It’s about eight in the morning and I’ve just arrived at checkpoint four in Fontanales. I’ve been running since 11:00pm the previous day, have missed a night’s sleep and have covered a marathon distance in the nine hours since the start. I grab a ham and cheese sandwich and sit by the side of the road for half an hour, contemplating the future of my race.
I am on target to complete the race in 25 to 30 hours; what I’d estimated it’d take. But fatigue has started to set in, my right hip hurts and I’m having minor stomach issues. A small ziplock bag of painkillers in one hand, I ask a marshal what the process is for withdrawing. Then Lucja comes around the corner and into the checkpoint. I tell her I’m not sure I should continue and we agree to take the next stage easy together. I remind myself that, in the final few hours of darkness, I’d promised myself to stick things out until daylight, at least.
I think back to the first 20 kilometres of the race, which had been positive. The first ten kilometres, hiking in procession with hundreds of flickering head torches stretching into the night like a string of fairy lights up the mountain. After over 1,000m of climbing, we reach the first checkpoint, then descend steeply down the mountain on the other side. The trail is rocky and crooked, and I am grateful that the darkness hides the steep, exposed drops below. By 4:00am, the novelty of running at night starts to wane. Checkpoint two and another steep ascent; the lack of sleep starts to kick in and my eyes hurt from focussing on my footing in the dark.
Daylight comes and I’m running through a pine forest with a soft carpet of needles underfoot. I eat regularly: cold pizza, kinder chocolate, bananas. Just hours before I’d turned off my head torch and pulled up by the side of the trail with the onset of an upset stomach, so resolve to eat small amounts as often as I can.
As Lucja and I make our way out of Fontanales into the Cararian countryside, the path turns from soft trails to hard, rutted concrete. We are some of the very few runners without hiking poles, but this doesn’t really concern us, as neither of us have used them before, so don’t know what we’re missing out on.
My stomach and hip check in with me at regular intervals. My feet feel good and the sun is shrouded in cloud, making the temperature much more bearable than it could be. We are moving slowly, but considering the steep gradient of the hills we’re climbing, this is to be expected. I try to mask my tiredness with strong, sugary coffee from the aid stations and return to my mantra at increasingly regular intervals towards the latter stage of my race. It’s an adventure. I’m out in the wild, doing something I love. But another voice in my head reasons that an adventure is not a 30 hour death march, nor is it something that should jeopardise your chances of being able to run for the rest of the year.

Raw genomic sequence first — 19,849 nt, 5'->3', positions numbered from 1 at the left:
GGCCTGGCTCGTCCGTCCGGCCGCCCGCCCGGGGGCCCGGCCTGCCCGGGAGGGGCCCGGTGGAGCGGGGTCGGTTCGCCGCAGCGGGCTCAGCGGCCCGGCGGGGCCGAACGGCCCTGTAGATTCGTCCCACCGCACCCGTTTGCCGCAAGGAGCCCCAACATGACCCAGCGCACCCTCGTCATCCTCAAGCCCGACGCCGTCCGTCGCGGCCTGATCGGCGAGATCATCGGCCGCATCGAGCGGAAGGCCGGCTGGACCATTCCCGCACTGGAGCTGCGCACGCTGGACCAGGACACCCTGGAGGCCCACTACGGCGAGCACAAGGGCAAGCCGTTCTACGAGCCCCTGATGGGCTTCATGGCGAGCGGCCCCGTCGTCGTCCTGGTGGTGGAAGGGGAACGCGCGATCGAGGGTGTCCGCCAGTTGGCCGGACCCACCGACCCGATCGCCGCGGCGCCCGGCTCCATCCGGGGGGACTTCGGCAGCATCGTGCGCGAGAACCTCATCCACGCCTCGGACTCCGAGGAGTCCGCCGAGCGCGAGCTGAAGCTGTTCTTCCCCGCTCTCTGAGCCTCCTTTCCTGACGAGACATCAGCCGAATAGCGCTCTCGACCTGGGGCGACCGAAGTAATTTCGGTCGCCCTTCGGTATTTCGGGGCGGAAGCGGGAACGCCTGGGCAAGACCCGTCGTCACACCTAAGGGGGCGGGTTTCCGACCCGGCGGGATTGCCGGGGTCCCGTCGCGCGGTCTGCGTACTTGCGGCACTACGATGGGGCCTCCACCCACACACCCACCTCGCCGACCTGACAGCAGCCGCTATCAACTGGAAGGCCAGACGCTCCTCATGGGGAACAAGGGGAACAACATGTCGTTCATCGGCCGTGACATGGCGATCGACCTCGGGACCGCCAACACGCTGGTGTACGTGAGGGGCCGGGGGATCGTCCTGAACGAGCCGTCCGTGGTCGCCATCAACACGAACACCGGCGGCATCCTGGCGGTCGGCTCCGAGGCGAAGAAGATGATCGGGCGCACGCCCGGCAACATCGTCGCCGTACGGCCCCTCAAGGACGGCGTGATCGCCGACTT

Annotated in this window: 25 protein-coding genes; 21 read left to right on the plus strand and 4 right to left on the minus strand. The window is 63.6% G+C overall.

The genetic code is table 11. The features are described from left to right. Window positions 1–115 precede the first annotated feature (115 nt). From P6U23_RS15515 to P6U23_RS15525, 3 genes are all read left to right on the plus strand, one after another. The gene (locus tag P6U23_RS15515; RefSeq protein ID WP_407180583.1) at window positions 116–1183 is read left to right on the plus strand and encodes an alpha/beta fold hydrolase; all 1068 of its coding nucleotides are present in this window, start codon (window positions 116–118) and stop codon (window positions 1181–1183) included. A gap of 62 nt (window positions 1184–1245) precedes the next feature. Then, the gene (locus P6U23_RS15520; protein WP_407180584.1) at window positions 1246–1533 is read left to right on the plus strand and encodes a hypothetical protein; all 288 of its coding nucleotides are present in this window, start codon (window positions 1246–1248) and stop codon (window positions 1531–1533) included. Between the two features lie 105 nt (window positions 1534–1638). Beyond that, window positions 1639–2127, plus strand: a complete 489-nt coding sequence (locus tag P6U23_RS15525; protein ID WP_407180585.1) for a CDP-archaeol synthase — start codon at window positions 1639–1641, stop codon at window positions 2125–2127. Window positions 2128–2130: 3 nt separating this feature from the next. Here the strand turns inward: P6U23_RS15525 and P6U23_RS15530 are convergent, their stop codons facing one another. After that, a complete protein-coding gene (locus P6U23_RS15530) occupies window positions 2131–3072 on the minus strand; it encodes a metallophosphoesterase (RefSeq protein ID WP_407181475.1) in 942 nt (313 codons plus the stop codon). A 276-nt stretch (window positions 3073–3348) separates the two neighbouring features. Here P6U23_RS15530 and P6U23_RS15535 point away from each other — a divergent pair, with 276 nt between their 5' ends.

We make a steep, rocky descent into checkpoint eight at Tejeda, alongside someone else who is wondering if they should continue on. Lucja is strong and I tell her to go ahead. I am devastated not to be able to run the last 60+ kilometres, but another twelve hours of pain is not my idea of an adventure either.
I think every runner that drops out of a race questions their decision to do so, and wonders if they could and should have dug a bit deeper. In fact, I doubt most of us would make it to the start line of extreme events like Trans Gran Canaria if we weren’t the sort of people always striving to walk the line between our every day lives and one where our emotional and physical selves are pushed to the limit. In the next few hours after dropping I am very sick and I realise I’ve come a bit to close to the barrier that normally stops me from getting injured, from being logical, for seeing things for what they really are. My time spent in the medical tent in Garañón, next to someone who has clearly become very disillusioned about his limitations and what his body is capable of, makes me even more aware of this. He hasn’t eaten for 12 hours, is vomiting and is sure he wants to continue, but somehow the medical staff convince him otherwise.
I spent a lot of time during the painful few hours before my DNF, and during my time in the medical tent afterwards, contemplating the future of my running, and questioning whether I could complete the 100 mile race planned in August. But after a good night’s sleep, I resolve to channel the lessons learned from Trans Gran Canaria into facing my next challenge head on. It might take a while for my body to heal, but when it does I’ll be stronger and better prepared for it.